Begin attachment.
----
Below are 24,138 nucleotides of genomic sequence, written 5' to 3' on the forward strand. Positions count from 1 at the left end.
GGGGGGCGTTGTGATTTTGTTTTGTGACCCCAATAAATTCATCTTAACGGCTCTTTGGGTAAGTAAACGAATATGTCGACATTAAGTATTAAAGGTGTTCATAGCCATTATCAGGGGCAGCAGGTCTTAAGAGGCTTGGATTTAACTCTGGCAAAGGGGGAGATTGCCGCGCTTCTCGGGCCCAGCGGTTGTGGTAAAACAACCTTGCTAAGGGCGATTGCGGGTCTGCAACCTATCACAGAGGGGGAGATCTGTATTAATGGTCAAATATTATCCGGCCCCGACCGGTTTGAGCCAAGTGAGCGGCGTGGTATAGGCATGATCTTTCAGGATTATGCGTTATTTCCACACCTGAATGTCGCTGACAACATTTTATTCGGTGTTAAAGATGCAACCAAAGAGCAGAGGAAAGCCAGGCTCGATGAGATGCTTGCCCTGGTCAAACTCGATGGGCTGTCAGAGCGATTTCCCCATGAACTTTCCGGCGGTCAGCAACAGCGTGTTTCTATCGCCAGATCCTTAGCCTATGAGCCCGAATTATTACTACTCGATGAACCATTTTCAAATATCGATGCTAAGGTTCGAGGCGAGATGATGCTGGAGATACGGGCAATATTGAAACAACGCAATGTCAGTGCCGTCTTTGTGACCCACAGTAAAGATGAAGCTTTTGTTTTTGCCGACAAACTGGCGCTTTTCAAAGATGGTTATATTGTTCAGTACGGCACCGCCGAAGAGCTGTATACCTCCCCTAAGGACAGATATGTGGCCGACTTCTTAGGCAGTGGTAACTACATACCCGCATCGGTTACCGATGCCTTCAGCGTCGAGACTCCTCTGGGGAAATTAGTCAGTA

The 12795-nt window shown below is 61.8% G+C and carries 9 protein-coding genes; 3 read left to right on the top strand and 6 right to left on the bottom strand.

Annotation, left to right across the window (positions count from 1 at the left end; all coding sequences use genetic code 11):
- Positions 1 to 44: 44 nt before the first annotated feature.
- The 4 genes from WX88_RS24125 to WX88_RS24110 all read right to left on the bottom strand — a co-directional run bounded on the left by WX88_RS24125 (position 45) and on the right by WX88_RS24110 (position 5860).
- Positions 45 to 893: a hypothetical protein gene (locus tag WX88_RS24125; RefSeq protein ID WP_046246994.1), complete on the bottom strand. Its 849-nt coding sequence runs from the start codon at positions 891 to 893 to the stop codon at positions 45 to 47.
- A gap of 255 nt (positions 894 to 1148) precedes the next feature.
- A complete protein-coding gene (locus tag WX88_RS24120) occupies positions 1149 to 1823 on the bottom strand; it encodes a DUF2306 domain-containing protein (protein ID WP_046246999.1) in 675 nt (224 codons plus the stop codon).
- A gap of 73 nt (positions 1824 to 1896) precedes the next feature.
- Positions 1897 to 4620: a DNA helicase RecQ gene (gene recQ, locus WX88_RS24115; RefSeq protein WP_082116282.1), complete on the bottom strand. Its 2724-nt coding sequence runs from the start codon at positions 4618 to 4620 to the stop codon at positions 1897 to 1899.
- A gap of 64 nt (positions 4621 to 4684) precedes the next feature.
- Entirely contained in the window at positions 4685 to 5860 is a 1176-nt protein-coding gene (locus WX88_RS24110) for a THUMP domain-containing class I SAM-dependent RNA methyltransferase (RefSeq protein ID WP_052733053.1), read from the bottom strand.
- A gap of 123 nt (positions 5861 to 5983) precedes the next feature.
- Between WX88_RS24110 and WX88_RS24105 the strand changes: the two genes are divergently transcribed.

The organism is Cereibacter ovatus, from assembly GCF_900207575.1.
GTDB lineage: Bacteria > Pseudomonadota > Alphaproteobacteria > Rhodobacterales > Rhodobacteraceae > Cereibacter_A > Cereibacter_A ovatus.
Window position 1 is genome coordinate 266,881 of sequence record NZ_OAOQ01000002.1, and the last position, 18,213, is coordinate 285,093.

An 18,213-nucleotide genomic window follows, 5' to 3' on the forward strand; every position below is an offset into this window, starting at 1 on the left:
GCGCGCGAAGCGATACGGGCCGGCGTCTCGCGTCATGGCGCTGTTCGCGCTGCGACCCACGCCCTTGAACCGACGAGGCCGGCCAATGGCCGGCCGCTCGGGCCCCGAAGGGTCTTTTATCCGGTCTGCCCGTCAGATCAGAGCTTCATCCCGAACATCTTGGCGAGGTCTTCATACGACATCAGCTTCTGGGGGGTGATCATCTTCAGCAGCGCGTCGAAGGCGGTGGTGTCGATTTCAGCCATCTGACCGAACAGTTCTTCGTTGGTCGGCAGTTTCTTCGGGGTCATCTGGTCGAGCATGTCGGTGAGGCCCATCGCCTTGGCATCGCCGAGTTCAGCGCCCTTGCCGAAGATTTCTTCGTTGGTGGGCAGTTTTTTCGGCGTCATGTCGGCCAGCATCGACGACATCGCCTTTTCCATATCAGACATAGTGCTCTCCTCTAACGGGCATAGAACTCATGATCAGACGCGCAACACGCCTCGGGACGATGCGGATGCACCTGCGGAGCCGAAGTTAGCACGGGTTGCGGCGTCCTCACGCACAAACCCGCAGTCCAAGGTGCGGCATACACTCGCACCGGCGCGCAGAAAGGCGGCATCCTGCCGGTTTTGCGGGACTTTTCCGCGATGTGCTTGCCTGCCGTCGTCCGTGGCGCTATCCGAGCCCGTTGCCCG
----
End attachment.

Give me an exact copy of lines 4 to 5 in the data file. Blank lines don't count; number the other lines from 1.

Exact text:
Annotation, left to right across the window (positions count from 1 at the left end; all coding sequences use genetic code 11):
- Positions 1 to 44: 44 nt before the first annotated feature.